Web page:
The metal does not come in direct contact with the fuel, but is contained in fire-clay pots called crucibles, which are bedded in the fire. Hard coal or coke is used for fuel. These crucibles, Fig. 179, A, are manufactured from a very refractory fire-clay mixture, and are strong and tough, even at a high temperature. They are lifted in and out of the furnace by the tongs shown at B, Fig. 179. For the larger sizes a crane is used for hoisting the pot. Crucibles are classed by number, as seen in Table VIII. New crucibles should always be annealed before using, that is, brought very slowly to a low red heat.

Natural-Draft Furnace

Furnaces of this type are usually called brass furnaces, and may be bought on the market made up in single complete units. Fig. 180 illustrates one of a battery of several furnaces connecting with a common flue. The top is on a level with the molding floor. The sketch shows clearly the principles of construction. A cast-iron bottom plate A, with a circular opening, carries a shell of boiler plate lined with fire brick. The diameter inside the lining should be 6 inches larger than the crucible to be used. A top plate, with a similar opening, binds the whole together. On one side, below the top, the opening B, which may be formed by a cast-iron box, connects with the flue or stack. Two heavy ribs cast on the bottom plate rest on a pair of rails as shown, and these rails are supported by suitable piers of brickwork about 2 feet high, so that ashes may be conveniently removed when the furnace is dumped.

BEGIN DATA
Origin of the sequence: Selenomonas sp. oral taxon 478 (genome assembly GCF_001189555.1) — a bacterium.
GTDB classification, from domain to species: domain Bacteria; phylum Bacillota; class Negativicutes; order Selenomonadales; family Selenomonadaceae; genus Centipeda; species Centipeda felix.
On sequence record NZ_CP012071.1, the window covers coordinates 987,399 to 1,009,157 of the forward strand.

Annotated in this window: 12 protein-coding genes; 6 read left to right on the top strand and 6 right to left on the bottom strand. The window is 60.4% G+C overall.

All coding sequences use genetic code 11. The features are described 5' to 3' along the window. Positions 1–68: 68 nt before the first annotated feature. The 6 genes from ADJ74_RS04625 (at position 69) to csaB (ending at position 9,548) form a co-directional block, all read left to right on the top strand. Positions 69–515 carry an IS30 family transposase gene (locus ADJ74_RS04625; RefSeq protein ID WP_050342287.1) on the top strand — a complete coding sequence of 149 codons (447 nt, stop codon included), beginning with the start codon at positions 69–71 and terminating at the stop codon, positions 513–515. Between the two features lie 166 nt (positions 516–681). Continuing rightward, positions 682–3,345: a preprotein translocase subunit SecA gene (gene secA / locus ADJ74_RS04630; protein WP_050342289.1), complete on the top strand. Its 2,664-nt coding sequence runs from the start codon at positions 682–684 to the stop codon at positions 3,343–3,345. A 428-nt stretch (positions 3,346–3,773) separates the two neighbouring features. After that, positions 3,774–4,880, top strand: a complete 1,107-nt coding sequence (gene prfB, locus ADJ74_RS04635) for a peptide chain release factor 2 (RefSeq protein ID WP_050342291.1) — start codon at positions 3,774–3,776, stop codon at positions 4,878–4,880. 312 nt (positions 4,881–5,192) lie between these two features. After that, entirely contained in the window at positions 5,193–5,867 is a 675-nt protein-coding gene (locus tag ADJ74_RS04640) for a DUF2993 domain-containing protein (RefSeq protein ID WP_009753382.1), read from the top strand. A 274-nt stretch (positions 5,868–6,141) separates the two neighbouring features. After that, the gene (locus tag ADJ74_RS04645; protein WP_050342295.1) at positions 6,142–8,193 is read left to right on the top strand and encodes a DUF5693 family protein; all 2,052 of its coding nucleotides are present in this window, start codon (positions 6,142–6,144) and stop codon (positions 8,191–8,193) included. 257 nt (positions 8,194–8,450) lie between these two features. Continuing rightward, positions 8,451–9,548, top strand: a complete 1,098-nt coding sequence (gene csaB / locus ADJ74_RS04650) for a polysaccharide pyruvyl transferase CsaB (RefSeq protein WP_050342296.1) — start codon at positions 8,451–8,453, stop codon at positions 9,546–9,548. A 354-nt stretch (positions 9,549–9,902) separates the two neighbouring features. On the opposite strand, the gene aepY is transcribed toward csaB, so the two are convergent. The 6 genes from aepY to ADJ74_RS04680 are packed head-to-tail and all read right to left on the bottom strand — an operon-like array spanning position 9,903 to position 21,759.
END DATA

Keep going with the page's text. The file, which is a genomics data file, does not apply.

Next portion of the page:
In the space mode by the ribs, between the bottom plate and the rails, the grate bars C are set. These bars are loose and may be pulled out when it is desired to dump the fire for the day.


Before starting the fire in preparing to run off a heat, a good plan is to use a half fire brick on which to rest the crucible, or the bottom of a worn-out crucible cut off to the height of 4 inches or 5 inches may be turned upside down and used for this purpose.

Sufficient time and special care should be exercised in placing the metal in a crucible. It is more or less dangerous to jam in the charges, so particular care should be taken to see that they are placed in the crucible loosely. Graphite is the crucible's principal ingredient; the only expansion possible to a crucible comes from its clay body, hence, if the charges are wedged in a crucible and jammed to fit tight, their expansion, which is much greater than the expansion of the crucible, cracks the latter before the melting point is reached. The crucible should be kept covered, especially for brass.

Natural Draft Funace.

Fig. 180. Natural-Draft Funace.

In melting brass, melt down the copper first, then the scrap. When this is melted, charge the zinc and stir well before lifting the pot. Allow the mixture to come to the proper heat again, then pull the pot, skim off the dross, and stir in the lead if any is called for, just before pouring. In bronze the same method is pursued, but both the tin and zinc are stirred in after the pot is drawn. In mixing in the zinc in brass, care must be taken to plunge it well under the surface of the copper with long handled pick-up tongs, and to hold the piece down with the stirring bar until it has melted.

Where a large casting requires more metal than can be melted in a single crucible, several furnaces must be used and the contents of their various crucibles assembled into one large pouring ladle just before pouring.